How Much Do I Owe You

Reflecting Transformation


  • Goods For Me, 2011 (depicted)
    Tree, plywood, plexiglass
    96x144x18 in
    Courtesy the artist and Magnan Metz Gallery

Sean Slemon’s work investigates the relationship between nature and human society. His concern is less the depletion of natural resources by rapacious growth (although that issue is not altogether absent) but more specifically the access to land and natural resources as determined by (political) power and wealth.  As Sleamon states, “Looking at social inequality in urban spaces through the lens of natural resources such as sunlight and street trees underscores both the active and passive decisions we make as a society.”

In Goods for Me, a peach tree has been cut up into its component parts and placed in plexi boxes like merchandise in a store. The stacked cases measure and quantify the commercial recourse the tree has now become, from leaves, to twigs, to branches to roots, isolating which aspects of the tree will bring most money as it is turned into furniture, lumber and the like.
Exhibited at How Much Do I Owe You?

  • Pine Tree,  2011
    Pine boards, gold leaf
    8 x 3ft
    Courtesy the artist and Magnan Metz Gallery

Slemon’s work has looked at nature and how it has been co-opted in order to create profit. Pine Tree suggests a Midas touch –  a tree transformed into gold – the prized commodity of access to nature and light in a urban setting.  But this tree is, in fact, not a tree but made from pine 2×4 boards that are carved, polished and brought back full cycle as the tree to which they once belonged.
Exhibited at How Much Do I Owe You?

  • Light Beam at 7 am, (The Caledonia) (2009)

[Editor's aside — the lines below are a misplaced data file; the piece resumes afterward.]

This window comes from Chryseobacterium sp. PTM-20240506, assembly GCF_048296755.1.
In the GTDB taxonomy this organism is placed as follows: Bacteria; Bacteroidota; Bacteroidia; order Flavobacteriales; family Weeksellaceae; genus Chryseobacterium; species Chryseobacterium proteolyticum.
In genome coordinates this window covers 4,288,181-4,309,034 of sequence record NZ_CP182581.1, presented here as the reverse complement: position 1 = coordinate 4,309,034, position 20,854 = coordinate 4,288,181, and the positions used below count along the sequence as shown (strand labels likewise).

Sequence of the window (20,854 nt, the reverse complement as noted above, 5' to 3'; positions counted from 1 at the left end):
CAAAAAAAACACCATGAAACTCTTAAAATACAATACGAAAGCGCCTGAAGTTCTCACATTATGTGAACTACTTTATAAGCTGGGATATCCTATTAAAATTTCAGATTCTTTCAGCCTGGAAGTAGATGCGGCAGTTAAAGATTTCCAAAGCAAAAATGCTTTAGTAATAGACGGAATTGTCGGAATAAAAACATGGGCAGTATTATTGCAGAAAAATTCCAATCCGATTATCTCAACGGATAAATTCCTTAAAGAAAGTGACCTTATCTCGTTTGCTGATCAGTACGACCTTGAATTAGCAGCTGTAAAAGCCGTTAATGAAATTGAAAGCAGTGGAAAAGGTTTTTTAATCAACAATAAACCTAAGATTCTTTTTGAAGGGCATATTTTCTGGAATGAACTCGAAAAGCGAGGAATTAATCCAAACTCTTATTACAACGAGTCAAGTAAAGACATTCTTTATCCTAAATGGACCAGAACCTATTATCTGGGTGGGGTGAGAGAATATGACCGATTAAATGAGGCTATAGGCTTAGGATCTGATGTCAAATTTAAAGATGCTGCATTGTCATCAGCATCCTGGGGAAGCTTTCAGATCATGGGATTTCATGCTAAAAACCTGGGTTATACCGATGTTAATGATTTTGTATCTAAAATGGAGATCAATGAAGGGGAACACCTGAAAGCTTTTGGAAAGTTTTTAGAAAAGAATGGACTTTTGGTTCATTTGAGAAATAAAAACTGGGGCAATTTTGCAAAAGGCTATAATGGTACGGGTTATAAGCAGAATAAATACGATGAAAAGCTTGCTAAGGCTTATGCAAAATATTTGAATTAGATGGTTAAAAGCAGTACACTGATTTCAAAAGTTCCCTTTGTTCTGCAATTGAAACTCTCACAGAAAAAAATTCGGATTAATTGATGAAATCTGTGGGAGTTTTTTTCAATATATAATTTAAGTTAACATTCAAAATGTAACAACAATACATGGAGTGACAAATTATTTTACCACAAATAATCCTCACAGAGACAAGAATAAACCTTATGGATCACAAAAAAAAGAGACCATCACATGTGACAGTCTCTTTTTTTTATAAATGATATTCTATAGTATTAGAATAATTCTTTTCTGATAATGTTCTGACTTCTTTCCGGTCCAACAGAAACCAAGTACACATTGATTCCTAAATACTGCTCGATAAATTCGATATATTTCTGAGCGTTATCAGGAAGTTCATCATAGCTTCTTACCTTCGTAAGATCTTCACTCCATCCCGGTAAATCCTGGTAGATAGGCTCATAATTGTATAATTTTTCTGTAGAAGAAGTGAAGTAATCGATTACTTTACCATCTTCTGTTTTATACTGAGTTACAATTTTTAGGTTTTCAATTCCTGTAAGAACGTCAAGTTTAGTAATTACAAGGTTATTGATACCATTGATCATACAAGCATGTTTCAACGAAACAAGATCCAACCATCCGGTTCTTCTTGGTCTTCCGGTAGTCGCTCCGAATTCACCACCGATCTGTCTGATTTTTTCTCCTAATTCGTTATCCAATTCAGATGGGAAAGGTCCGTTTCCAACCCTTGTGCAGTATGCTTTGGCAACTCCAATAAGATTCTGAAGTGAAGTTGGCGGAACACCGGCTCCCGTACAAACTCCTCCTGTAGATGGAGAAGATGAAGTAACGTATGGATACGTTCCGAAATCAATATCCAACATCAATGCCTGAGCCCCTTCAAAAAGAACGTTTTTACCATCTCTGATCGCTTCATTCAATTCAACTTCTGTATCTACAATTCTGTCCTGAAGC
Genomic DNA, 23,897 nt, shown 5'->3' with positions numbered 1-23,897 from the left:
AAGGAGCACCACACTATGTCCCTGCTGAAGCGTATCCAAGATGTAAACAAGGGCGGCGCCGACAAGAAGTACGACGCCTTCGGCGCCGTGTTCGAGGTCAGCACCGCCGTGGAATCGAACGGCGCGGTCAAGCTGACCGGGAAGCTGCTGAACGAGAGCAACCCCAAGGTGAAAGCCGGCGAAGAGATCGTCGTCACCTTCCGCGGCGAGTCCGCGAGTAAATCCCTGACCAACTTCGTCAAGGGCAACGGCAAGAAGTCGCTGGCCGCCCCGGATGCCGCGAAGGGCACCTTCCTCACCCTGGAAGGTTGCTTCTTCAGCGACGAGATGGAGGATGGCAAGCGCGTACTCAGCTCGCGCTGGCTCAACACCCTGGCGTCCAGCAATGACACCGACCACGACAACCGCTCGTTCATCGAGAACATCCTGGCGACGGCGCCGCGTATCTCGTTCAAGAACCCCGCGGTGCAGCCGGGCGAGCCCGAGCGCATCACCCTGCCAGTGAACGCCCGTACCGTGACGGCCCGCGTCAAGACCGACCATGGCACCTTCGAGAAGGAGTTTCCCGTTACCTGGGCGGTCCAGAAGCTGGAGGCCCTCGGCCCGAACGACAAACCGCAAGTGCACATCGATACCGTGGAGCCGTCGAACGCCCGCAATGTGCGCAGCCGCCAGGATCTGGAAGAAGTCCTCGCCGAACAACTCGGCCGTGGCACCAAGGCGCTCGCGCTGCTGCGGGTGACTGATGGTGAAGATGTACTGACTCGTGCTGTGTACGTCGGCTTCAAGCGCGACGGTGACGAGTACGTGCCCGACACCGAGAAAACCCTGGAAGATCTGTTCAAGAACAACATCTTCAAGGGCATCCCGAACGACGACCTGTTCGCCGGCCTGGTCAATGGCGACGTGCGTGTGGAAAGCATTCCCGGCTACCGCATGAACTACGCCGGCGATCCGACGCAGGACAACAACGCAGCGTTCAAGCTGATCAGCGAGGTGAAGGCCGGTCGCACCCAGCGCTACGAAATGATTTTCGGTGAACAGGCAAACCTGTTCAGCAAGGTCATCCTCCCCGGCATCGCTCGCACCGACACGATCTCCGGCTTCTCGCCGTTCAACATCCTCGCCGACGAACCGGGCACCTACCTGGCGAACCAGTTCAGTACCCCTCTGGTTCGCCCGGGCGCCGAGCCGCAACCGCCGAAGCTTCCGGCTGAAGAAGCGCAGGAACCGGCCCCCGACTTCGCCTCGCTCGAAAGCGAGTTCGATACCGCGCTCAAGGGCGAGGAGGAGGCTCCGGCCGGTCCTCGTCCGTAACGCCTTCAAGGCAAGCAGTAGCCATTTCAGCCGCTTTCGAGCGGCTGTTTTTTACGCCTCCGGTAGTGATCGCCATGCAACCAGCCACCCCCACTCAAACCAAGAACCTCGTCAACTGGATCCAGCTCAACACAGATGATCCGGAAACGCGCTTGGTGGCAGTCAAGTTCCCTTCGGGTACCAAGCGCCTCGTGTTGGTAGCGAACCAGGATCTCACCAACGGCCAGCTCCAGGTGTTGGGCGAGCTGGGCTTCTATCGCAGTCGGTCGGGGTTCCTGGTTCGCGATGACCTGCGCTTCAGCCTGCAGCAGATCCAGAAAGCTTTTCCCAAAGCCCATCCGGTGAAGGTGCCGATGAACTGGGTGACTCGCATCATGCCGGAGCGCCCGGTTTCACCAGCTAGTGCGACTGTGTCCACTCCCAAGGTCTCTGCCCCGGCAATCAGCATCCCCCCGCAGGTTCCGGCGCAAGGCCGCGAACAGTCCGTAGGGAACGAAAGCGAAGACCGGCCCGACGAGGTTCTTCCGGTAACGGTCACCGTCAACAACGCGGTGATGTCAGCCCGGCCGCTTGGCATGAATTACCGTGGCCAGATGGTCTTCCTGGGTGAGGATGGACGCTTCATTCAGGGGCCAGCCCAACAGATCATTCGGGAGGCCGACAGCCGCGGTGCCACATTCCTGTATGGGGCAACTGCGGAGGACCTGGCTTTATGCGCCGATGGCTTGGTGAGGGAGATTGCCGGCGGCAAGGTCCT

Plywood, wood, fluorescent lights

“Having lived and worked in South Africa and then New York, the things that struck me about these cities were the exact opposites. In one poverty and inequality is so blatant. In the next those disparities exist, but are hidden on different levels. It’s almost as if wealth and efficient infrastructure of the greatest city in the world has actually tricked itself into hiding it’s problems from its owners. I began to identify areas within the infrastructure of the city that were forgotten- nature, light and the shape of the land: basic things that we take for granted but that affect our lives everyday, and I work primarily with these concepts.

In questioning our use of space, I explore politically charged issues through subtle signifiers. I believe that looking deeper at land and nature uncovers history and facilitates transformation. The work I have been making over the past few years has begun to move in a more conceptual direction along these lines.

Confrontational discourses surrounding space and land can expose histories and legacies. They can never be re-examined enough, and each generation brings new meaning to a place and must make an effort to understand the past in new ways.

Looking at components of urban life reveals neglected aspects through the underscoring of issues. Once the issues are magnified, we can see the social implications of them, revealing shortcomings within urban space. Each city has very subtle signs and signifiers, and via these I work with a site. I adapt these ideas directly into a gallery space, or create work based on a site. I want to push the physicality of the work to make use of the space it inhabits in an effort to have the work and the site collaborate together to communicate the concepts efficiently.”

Light Beam at 7 am” is a site-specific installation which shows the viewer in material form what the potential sunlight could be in the Caledonia space, if the sun was not blocked by tall buildings on the opposite side of the street.  The light beam installation is constructed from construction plywood-converting an industrial material back into a natural occurrence.  The plywood beam has the four edges open by a half inch, to allow bright light to flow out of them, as they run from the window to the floor.  Eight fluorescent lights light up the 20 ft. length of the beam.

Exhibited at Reflecting Transformation